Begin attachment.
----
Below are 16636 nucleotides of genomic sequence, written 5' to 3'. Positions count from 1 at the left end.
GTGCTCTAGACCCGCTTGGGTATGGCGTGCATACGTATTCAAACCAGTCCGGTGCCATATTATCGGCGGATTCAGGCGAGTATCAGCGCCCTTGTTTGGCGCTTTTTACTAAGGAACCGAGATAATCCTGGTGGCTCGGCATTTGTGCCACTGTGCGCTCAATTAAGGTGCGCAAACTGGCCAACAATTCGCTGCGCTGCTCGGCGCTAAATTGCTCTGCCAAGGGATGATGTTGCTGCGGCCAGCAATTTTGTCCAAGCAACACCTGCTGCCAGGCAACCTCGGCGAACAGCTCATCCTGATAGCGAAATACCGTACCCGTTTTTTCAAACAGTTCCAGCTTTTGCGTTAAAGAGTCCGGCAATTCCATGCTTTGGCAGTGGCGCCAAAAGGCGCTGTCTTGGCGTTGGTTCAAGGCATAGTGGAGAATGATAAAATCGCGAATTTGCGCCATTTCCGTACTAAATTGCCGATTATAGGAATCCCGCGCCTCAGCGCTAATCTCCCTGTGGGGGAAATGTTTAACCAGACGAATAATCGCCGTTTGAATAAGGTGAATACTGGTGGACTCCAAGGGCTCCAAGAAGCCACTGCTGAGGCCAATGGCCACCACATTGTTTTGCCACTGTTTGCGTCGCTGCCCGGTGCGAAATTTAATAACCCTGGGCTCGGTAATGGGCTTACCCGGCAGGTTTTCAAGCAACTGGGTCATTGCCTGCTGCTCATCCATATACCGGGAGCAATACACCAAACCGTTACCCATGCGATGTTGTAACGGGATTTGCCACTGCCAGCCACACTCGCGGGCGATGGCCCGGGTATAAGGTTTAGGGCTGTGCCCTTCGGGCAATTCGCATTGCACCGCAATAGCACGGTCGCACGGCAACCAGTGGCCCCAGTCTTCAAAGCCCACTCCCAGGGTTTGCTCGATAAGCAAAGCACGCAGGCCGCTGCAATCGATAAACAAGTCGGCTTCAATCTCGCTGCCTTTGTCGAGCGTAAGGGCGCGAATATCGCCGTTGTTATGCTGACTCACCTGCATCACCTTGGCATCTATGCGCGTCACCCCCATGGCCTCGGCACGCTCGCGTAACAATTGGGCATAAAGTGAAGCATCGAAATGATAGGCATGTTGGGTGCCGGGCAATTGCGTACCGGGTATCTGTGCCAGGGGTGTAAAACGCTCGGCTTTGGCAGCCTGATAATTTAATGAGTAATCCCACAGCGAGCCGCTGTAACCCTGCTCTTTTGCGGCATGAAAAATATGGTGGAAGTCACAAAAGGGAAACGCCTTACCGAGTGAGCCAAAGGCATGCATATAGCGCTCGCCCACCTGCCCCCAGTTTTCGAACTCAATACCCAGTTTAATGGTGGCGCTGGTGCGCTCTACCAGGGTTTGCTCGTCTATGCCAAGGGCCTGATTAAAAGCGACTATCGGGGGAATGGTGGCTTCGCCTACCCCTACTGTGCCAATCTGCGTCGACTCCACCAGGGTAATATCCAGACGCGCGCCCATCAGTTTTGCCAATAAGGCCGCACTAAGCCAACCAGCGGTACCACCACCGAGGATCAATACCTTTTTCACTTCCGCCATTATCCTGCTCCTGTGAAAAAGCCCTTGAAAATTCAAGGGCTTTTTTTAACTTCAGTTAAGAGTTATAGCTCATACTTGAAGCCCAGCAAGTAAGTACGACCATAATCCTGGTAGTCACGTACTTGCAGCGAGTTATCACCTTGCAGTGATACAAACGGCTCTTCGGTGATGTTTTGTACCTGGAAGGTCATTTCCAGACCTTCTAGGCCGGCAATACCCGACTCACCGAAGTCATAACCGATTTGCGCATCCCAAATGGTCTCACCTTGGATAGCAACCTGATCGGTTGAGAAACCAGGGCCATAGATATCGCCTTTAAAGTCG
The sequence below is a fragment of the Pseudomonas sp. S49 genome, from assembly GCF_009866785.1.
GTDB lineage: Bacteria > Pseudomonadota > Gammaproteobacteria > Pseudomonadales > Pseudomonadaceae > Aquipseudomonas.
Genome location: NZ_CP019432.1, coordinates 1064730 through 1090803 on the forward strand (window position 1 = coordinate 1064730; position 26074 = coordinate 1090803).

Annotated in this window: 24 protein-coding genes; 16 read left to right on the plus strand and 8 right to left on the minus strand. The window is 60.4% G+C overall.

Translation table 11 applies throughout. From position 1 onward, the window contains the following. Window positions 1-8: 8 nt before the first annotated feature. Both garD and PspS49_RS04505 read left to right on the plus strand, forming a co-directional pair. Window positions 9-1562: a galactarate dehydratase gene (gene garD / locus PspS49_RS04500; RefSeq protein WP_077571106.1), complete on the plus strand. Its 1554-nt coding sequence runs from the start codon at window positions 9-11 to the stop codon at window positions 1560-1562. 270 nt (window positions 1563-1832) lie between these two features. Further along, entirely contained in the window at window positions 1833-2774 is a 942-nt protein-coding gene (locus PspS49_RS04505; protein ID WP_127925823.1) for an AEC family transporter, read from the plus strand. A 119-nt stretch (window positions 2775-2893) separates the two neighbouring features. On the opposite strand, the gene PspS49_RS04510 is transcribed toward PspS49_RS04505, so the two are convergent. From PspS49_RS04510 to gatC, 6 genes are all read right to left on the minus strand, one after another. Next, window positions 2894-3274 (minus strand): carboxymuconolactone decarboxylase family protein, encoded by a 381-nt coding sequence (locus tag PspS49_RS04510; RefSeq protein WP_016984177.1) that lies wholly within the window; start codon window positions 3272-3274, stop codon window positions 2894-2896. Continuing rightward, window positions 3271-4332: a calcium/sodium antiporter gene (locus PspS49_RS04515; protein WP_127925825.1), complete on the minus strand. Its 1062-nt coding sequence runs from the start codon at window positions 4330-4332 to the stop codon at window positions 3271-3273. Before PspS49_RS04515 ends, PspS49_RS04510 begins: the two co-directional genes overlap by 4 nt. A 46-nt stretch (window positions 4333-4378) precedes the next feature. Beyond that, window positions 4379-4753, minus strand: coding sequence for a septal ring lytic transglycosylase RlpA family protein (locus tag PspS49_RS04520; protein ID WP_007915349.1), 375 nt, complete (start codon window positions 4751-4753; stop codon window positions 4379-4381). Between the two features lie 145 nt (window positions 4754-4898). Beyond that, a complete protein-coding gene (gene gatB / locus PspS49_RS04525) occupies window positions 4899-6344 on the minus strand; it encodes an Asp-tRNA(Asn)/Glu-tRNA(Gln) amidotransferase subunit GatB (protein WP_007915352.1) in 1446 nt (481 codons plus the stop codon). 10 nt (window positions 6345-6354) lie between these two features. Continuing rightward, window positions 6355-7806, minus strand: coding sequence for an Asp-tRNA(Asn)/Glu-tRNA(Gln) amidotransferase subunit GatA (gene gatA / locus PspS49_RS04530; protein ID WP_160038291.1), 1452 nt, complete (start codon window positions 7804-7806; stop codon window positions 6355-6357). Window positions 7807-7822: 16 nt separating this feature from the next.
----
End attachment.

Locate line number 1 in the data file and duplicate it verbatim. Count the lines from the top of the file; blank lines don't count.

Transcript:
Below are 16636 nucleotides of genomic sequence, written 5' to 3'. Positions count from 1 at the left end.